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Undercutting reform, Florida moves to ban certain people from ever voting again

Lawmakers are redefining certain crimes in order to carve out broad exceptions to who can regain the right to vote.

Neil Volz (L) and Lance Wissinger prepare to fill out their voter registration forms at the Lee Country Supervisor of Elections office on January 08, 2019 in Fort Myers, Florida. Mr. Wissinger and Mr. Volz, both with felony records, are now able to register to vote for the first time after a new constitutional amendment took effect, which automatically restores voting rights to most people who have felonies on their record.
Neil Volz and Lance Wissinger prepare to fill out their voter registration forms at the Lee Country Supervisor of Elections office on January 08, 2019 in Fort Myers, Florida. Joe Raedle/Getty Images

When Lance Wissinger was 24, he made the mistake of driving his friend home from a bar after a day at a baseball game. The next thing he knew, he said, his car spun out of control, flipped, and ejected him and his friend onto the road. Wissinger sustained serious injuries and his friend, who rolled under the car, died almost immediately.

Wissinger’s blood alcohol level was above the legal limit, and he was convicted of DUI manslaughter. He spent roughly four-and-a-half years in prison, where he reflected on his mistake and decided to do what he could to help others in his position.

A few years later, while living in Fort Myers, he connected with the Florida Rights Restoration Coalition (FRRC) and helped fight for the restoration of voting rights for more than a million Floridians with felony records. In November, Wissinger, who is now 39, celebrated that he would finally regain his civil rights.

Wissinger now worries that celebration might have been premature. As Florida’s legislature meets this month, some lawmakers are trying to carve out broad exceptions to who can regain the right to vote. The amendment could exclude people who are still paying off fines and fees — and it could bar people convicted of such crimes as manslaughter, vehicular homicide, and attempted murder from ever voting again.

“I didn’t willingly have a gun or an object to create or cause harm, but what I did was make a poor choice,” Wissinger told The Appeal, explaining that he doesn’t believe he should be considered someone “convicted of murder.”

The constitutional amendment approved in November by 65 percent of Florida voters reinstates voting rights to U.S. citizens with felony convictions who have completed their sentences except those “convicted of murder or a felony sexual offense.” But lawmakers are still trying to hammer out what exactly that exception includes.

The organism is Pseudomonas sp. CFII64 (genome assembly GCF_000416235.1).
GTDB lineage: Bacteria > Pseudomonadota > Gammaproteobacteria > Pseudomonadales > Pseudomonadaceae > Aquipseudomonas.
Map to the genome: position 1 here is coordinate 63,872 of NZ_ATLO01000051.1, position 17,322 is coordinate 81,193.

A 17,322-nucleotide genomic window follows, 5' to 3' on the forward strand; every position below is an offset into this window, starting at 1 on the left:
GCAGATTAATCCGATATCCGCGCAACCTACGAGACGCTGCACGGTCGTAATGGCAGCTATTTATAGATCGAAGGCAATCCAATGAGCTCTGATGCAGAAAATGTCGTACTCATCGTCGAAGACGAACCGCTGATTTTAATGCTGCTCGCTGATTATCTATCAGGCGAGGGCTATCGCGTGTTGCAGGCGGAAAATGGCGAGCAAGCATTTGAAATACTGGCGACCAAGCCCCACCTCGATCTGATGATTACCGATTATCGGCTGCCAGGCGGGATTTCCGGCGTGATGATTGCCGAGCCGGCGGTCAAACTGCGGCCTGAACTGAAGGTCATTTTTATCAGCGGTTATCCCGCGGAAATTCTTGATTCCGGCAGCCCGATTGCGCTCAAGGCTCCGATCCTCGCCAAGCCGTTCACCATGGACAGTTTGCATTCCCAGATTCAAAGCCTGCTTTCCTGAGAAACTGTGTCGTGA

On Tuesday, the House criminal justice subcommittee debated and advanced a bill that includes a number of restrictions to the voting rights restoration amendment. Though it would not broaden the definition of murder beyond first and second-degree offenses, it would add dozens of sex-related offenses to the list of crimes that constitute “felony sexual offense,” such as trafficking and locating an adult entertainment store within 2,500 feet of a school, according to the Orlando Sentinel.

The bill also would require that court fines, fees, and financial obligations be paid off before someone is eligible to register to vote, even if the fees were not part of someone’s sentence and even if the individual never went to prison. Voting advocates call that stipulation a modern day poll tax. Rep. James Grant, the criminal justice committee’s chairman, disputed that characterization.

We’re going to fight as hard as we can to make sure the intent of the voters is upheld.

Neil Volz political director of the Florida Rights Restoration Coalition (FRRC)

Calling his bill a poll tax “diminishes the atrocity” of historical poll taxes, Grant said during the hearing. “To compare that to this is a slap in the face.”

The state Senate has not yet acted to clarify Amendment 4, and it’s possible that the version of the bill from the upper chamber could expand the definition of murder to include such crimes as manslaughter, vehicular homicide, and attempted murder.

Jeff Brandes, a Republican and one of the key senators drafting clarifying legislation this month, said he believed attempted murder should be a disqualifying offense.

“The question is, ‘What does it include?,’” Brandes said, according to the Tampa Bay Times. “Obviously murder—first degree, second degree—to me, that means attempted murder, because there’s intent.”

Grant and Brandes did not respond to The Appeal’s requests for comment.

Other lawmakers disagreed on which crimes should be included. Michael Gottlieb, a state representative and a former defense attorney, said that individuals convicted of manslaughter should not be included with those convicted of first- and second-degree murder.

“I didn’t think we should muddy the waters putting manslaughter into murder,” he told The Appeal. “One can be a negligent act, and the other is an intentional act.”

Still, he agreed that the Legislature needs to take action to clarify any confusion.

“Unfortunately these amendments, while well-intended, are placed on the ballot by certain groups and they’re not really vetted by the legislative process, where we get into committee and we really talk and try to get rid of these kind of problems and these types of distinctions,” Gottlieb told The Appeal.